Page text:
Singharaja Forest reserves

Sinharaja Forest Reserve is a national park and a biodiversity hotspot in Sri Lanka. It is of international significance and has been designated a Biosphere Reserve and World Heritage Site by UNESCO. It was established in 1978 subsequent to industrial scale logging and much protest. It is 88 Km2 in size.

Singharaja Forest Reserve is a must to any visitor to Sri Lanka. Singharaja forest is a tropical rain forest. It is an important lowland rainforest. Its fauna and floral diversity is considered to be of the highest in the world. Enthusiast world over visit this wonderful forest as it harbors a significant number of endemic birds to the island, further more insects, reptiles, plants and trees found here are unique to the island.

The chances of seeing the Red-faced Malkoha, Ceylon Blue Magpie, White-headed Starling and the Ashy-headed Laughingthrush are the highest here and would not be encountered elsewhere. The unique aspect here would be to come upon feeding flocks of birds, up to twenty plus species could be observed including sub continental endemics. The possibility of seeing some good Raptors such as Black Eagle, Rufous-bellied Eagle, Crested Goshawk and Besra would be high on the agenda.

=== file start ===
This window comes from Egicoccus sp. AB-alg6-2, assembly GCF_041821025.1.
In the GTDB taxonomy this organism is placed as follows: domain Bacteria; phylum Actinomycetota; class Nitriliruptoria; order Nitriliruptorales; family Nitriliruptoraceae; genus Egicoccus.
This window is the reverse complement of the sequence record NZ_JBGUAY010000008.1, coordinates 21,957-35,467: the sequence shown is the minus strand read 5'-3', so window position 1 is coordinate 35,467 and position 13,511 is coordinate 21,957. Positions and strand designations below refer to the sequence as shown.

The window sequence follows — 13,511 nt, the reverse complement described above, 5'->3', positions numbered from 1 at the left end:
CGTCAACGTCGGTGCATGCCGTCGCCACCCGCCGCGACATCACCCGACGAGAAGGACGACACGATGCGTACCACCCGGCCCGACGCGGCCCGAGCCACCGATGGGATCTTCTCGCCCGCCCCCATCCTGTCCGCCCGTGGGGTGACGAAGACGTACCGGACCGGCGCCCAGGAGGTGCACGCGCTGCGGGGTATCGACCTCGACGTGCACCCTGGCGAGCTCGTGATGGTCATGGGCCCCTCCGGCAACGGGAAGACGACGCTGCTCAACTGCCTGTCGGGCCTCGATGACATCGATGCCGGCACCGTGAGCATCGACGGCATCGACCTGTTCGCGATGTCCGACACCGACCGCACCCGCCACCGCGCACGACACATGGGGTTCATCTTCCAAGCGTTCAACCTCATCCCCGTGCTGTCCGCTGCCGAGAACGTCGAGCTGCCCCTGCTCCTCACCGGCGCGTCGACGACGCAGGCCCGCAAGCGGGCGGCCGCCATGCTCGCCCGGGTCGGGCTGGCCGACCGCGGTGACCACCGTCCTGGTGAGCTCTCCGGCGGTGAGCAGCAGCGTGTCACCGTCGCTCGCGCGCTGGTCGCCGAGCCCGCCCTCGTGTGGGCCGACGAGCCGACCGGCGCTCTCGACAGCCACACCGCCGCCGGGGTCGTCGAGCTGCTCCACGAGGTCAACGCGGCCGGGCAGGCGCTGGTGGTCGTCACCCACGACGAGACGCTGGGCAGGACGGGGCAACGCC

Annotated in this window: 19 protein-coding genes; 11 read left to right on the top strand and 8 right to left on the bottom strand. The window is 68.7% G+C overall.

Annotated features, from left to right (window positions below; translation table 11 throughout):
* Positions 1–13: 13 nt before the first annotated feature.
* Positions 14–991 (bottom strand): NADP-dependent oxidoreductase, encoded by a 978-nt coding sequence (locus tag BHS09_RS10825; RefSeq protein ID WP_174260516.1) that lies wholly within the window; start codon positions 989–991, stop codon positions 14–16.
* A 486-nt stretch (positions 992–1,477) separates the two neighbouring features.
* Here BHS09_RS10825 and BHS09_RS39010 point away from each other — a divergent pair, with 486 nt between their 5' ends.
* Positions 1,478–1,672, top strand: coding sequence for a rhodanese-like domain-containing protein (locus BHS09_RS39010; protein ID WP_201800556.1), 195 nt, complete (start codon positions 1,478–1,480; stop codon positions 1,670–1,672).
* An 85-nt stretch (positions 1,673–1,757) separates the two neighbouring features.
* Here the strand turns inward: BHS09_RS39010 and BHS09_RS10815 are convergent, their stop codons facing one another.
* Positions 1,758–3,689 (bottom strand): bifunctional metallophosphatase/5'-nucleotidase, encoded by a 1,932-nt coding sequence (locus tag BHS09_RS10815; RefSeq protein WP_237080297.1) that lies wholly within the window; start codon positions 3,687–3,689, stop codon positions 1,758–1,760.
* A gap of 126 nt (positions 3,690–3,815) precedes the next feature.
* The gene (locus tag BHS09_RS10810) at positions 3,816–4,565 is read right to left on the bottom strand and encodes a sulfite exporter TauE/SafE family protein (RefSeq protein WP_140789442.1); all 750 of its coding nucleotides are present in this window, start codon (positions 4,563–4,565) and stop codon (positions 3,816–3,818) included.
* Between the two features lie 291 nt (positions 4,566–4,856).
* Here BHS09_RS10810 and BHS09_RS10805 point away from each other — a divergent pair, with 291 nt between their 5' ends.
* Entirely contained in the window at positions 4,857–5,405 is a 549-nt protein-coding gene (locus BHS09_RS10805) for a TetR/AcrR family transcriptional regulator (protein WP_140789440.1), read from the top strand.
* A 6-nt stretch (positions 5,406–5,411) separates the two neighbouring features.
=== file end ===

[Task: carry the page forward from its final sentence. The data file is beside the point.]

The diversity of butterflies in Singharaja is highest considering most sites we intend visiting thus we will use all opportunities depending on the interests for observing these wonderful creations of nature. Some of the more rare species we are bound to see would be the Blue Okeleafe, Five-bar Swordtail, Great Crow, and The Tree Nymph.

As for mammals the dense Rainforests tends to keep them more elusive, but the Endemic Purple-faced Leaf Monkey and Ruddy Mongoose enters the tick lists regularly so is the endemic race of the Grizzled Tailed Giant Squirrel. On occasion owling at night, reveal some of these mammals such as Sambar, Red Slender Loris and Palm Civets. Although elusive Leopards are on occasion sighted here but infrequently.

The amphibian and reptile fauna is unique too with many species being peculiar to this forest alone. Furthermore, many species new to science have been recognized in the last two decades alone with manymore waiting to be described too.